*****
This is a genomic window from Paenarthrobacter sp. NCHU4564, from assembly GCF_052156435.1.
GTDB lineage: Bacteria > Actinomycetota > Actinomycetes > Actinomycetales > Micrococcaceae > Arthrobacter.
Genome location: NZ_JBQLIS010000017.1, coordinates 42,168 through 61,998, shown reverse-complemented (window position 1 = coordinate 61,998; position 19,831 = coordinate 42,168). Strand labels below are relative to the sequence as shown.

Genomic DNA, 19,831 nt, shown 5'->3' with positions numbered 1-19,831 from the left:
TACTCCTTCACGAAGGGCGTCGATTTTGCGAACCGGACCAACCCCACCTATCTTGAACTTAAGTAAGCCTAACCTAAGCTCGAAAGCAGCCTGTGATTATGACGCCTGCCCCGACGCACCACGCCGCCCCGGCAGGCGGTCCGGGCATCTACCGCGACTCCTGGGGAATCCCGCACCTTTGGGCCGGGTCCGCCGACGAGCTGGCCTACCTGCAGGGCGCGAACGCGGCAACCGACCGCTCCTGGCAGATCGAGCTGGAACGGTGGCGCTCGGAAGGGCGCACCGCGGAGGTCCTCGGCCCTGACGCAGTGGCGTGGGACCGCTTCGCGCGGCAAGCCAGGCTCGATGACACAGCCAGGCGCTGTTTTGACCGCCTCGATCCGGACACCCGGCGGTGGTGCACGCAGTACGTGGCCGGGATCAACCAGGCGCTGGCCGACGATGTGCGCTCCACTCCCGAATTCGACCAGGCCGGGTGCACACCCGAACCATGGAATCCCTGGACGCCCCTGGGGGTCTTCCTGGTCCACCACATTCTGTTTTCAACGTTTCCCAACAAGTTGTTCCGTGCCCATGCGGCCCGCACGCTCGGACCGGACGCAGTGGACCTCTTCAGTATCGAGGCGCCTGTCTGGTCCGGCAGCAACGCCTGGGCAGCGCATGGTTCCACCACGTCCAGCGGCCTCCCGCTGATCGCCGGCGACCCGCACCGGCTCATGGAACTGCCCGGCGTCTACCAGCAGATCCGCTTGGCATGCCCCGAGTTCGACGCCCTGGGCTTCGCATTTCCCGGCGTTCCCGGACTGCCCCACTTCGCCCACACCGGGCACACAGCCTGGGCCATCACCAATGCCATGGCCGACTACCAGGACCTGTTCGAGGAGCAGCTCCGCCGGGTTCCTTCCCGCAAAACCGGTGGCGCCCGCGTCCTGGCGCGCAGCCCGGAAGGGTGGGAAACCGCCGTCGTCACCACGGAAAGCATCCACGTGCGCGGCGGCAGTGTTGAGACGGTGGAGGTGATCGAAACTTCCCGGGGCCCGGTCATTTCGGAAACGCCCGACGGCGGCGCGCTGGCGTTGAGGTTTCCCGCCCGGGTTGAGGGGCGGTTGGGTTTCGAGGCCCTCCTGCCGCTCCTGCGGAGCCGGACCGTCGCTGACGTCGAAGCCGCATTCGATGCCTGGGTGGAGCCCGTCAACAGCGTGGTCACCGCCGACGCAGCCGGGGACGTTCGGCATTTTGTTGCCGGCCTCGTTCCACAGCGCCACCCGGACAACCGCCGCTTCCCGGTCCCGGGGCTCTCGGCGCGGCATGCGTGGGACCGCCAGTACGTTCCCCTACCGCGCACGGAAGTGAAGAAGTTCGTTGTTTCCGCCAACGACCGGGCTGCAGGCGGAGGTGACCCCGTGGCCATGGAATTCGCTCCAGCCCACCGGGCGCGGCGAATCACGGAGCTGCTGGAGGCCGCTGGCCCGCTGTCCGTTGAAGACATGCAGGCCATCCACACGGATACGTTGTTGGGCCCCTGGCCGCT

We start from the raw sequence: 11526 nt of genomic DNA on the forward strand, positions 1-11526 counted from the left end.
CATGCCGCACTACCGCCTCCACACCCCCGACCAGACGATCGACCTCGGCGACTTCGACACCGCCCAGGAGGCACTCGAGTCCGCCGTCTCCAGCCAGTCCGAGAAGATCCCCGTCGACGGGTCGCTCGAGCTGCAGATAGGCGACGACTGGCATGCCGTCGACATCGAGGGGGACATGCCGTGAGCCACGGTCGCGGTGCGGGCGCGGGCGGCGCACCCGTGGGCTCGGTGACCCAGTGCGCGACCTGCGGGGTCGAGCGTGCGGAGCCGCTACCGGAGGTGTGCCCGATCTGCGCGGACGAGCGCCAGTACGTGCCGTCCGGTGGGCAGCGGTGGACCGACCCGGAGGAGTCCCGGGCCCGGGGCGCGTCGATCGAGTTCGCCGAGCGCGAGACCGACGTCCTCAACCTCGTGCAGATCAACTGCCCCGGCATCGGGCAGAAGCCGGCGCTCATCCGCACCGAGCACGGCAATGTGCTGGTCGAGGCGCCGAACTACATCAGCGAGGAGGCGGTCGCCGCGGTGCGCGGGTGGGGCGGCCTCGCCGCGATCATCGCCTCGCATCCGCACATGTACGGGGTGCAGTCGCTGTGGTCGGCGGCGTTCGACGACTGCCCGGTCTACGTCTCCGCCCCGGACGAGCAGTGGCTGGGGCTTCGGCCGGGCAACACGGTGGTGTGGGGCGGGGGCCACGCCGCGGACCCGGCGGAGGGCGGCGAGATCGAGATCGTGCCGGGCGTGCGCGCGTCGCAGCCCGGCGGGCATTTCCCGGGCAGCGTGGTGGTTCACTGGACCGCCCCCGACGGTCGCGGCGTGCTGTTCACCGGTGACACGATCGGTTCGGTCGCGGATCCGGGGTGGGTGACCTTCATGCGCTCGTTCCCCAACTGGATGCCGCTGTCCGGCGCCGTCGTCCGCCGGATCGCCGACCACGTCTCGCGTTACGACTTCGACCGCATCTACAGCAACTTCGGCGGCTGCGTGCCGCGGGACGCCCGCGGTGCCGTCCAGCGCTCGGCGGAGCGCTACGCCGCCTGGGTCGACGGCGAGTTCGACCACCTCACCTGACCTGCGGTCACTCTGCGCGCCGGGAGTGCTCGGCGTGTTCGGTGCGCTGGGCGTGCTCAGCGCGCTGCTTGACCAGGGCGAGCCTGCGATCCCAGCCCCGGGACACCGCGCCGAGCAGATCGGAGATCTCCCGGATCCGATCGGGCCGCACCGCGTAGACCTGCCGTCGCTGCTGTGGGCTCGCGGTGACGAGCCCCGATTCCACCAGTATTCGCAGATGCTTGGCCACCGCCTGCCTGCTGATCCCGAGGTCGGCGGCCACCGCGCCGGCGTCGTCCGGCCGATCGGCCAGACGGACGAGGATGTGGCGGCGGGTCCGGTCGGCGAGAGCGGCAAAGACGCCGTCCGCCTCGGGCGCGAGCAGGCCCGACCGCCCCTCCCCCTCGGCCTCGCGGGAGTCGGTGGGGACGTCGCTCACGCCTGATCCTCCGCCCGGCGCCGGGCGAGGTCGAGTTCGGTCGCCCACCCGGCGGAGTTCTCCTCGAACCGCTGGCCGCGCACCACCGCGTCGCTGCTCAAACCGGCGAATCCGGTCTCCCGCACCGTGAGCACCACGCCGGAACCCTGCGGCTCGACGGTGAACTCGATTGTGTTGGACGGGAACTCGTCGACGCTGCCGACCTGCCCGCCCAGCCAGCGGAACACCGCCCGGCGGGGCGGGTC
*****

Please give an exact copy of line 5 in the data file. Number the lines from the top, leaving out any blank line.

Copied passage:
TACTCCTTCACGAAGGGCGTCGATTTTGCGAACCGGACCAACCCCACCTATCTTGAACTTAAGTAAGCCTAACCTAAGCTCGAAAGCAGCCTGTGATTATGACGCCTGCCCCGACGCACCACGCCGCCCCGGCAGGCGGTCCGGGCATCTACCGCGACTCCTGGGGAATCCCGCACCTTTGGGCCGGGTCCGCCGACGAGCTGGCCTACCTGCAGGGCGCGAACGCGGCAACCGACCGCTCCTGGCAGATCGAGCTGGAACGGTGGCGCTCGGAAGGGCGCACCGCGGAGGTCCTCGGCCCTGACGCAGTGGCGTGGGACCGCTTCGCGCGGCAAGCCAGGCTCGATGACACAGCCAGGCGCTGTTTTGACCGCCTCGATCCGGACACCCGGCGGTGGTGCACGCAGTACGTGGCCGGGATCAACCAGGCGCTGGCCGACGATGTGCGCTCCACTCCCGAATTCGACCAGGCCGGGTGCACACCCGAACCATGGAATCCCTGGACGCCCCTGGGGGTCTTCCTGGTCCACCACATTCTGTTTTCAACGTTTCCCAACAAGTTGTTCCGTGCCCATGCGGCCCGCACGCTCGGACCGGACGCAGTGGACCTCTTCAGTATCGAGGCGCCTGTCTGGTCCGGCAGCAACGCCTGGGCAGCGCATGGTTCCACCACGTCCAGCGGCCTCCCGCTGATCGCCGGCGACCCGCACCGGCTCATGGAACTGCCCGGCGTCTACCAGCAGATCCGCTTGGCATGCCCCGAGTTCGACGCCCTGGGCTTCGCATTTCCCGGCGTTCCCGGACTGCCCCACTTCGCCCACACCGGGCACACAGCCTGGGCCATCACCAATGCCATGGCCGACTACCAGGACCTGTTCGAGGAGCAGCTCCGCCGGGTTCCTTCCCGCAAAACCGGTGGCGCCCGCGTCCTGGCGCGCAGCCCGGAAGGGTGGGAAACCGCCGTCGTCACCACGGAAAGCATCCACGTGCGCGGCGGCAGTGTTGAGACGGTGGAGGTGATCGAAACTTCCCGGGGCCCGGTCATTTCGGAAACGCCCGACGGCGGCGCGCTGGCGTTGAGGTTTCCCGCCCGGGTTGAGGGGCGGTTGGGTTTCGAGGCCCTCCTGCCGCTCCTGCGGAGCCGGACCGTCGCTGACGTCGAAGCCGCATTCGATGCCTGGGTGGAGCCCGTCAACAGCGTGGTCACCGCCGACGCAGCCGGGGACGTTCGGCATTTTGTTGCCGGCCTCGTTCCACAGCGCCACCCGGACAACCGCCGCTTCCCGGTCCCGGGGCTCTCGGCGCGGCATGCGTGGGACCGCCAGTACGTTCCCCTACCGCGCACGGAAGTGAAGAAGTTCGTTGTTTCCGCCAACGACCGGGCTGCAGGCGGAGGTGACCCCGTGGCCATGGAATTCGCTCCAGCCCACCGGGCGCGGCGAATCACGGAGCTGCTGGAGGCCGCTGGCCCGCTGTCCGTTGAAGACATGCAGGCCATCCACACGGATACGTTGTTGGGCCCCTGGCCGCT